Infant mortality in the world has been halved in a quarter century but only 62 of 195 countries have achieved the objectives set by the United Nations in this area, according to UN figures released Wednesday.
“The overall mortality rate for children under five was reduced by 53% over the last 25 years,” but for many countries the target set under the Millennium Development Goals (MDGs) was not reached, according to the study published in the British medical journal The Lancet.
Global child mortality decreased from 12.7 million in 1990 to 5.9 million in 2015 (estimate), according to a statistical study by members of the UN and its agencies, the World Health Organization (WHO ) and Unicef.
“Remarkable progress has been made globally to improve the survival of these last 25 years child” comment the authors of this work coordinated by DanZhen You Unicef.
These fall trend “encouraging” in recent years in eastern and southern Africa and noted that while infant mortality remained at the level of 2000, 48 million more children would have died in the last 15 years.
“We must recognize that enormous progress has been made overall, especially since 2000” says the Deputy Director of UNICEF, Geeta Rao Gupta.
“But still too many children continue to die from causes that could be avoided, before their fifth year,” adds the manager in a UN statement.
16,000 deaths per day
Some 16,000 children under five still die every day. In almost half of cases (45%) death occurs within the first 28 days of life.
Prematurity, complications of childbirth, diarrhea, septicemia and malaria are the main direct causes of death for children under five.
However globally “almost half of the deaths are associated with malnutrition,” weakening the resistance of children to disease, says the UN.
Many of these deaths could be prevented if efforts were concentrated on key areas in sub-Saharan Africa and Southeast Asia where infant mortality rates are highest.
“We know how to prevent the mortality of newborns. Quality care at birth, including simple measures such as skin to skin contact with the mother exclusively breastfeeding and caring for small children and sick could save thousands of lives each year, “comments Dr. Flavia Bustreo, Assistant Director General at WHO.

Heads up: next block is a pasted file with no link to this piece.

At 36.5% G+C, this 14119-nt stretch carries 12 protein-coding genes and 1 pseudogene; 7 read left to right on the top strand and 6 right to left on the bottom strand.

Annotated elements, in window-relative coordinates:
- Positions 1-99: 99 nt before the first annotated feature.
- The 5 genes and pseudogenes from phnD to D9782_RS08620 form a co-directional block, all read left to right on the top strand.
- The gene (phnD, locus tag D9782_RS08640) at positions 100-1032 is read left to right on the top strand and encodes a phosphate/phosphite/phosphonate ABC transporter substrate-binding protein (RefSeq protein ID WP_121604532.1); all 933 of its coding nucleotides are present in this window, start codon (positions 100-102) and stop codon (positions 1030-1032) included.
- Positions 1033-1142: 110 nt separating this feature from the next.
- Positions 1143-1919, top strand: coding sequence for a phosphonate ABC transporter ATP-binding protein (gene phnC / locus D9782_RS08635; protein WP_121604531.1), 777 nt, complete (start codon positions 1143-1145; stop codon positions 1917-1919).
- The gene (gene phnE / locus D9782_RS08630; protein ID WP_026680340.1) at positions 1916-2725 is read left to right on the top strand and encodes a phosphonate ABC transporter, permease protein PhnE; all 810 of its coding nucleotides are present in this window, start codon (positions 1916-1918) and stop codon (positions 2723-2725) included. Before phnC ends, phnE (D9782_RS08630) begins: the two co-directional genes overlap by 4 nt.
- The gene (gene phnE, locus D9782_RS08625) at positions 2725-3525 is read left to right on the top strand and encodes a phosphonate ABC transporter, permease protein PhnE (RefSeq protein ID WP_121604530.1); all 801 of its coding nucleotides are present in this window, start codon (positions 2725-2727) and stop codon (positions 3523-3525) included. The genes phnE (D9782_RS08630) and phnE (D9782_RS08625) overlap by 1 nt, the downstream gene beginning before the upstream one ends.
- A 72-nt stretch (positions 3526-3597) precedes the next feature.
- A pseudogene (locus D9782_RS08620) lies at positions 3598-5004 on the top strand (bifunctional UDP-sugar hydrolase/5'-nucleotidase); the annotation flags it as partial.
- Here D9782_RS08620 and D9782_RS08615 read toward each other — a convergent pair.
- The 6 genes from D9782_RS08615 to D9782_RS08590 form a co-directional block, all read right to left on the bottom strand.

A total of 236.3 million children under five died last 25 years, according to the report, which emphasizes that the chances of survival of a child varies greatly from region to region of the world.
Sub-Saharan Africa shows the infant mortality rate the highest in the world, one child in 12 dies before its fifth birthday. However since the beginning of the century, the infant mortality rate has decreased significantly there, reports the UN.
“Rapid improvements have helped save millions of children since 2000. The effort must continue and accelerate in the sub-Saharan countries” if we want to achieve the new targets for 2030, said Wu Hongbo, deputy secretary general of Nations United for Economic and Social Affairs.
The Millennium Development Goals (MDGs) corresponded to eight global targets adopted in 2000 by the UN for 2015 in various field of development which health and infant mortality.
New targets called “sustainable development goals” just adopted in 2030 for a global child mortality rate target at 25 deaths per 1,000 births against 42.5 in 2015.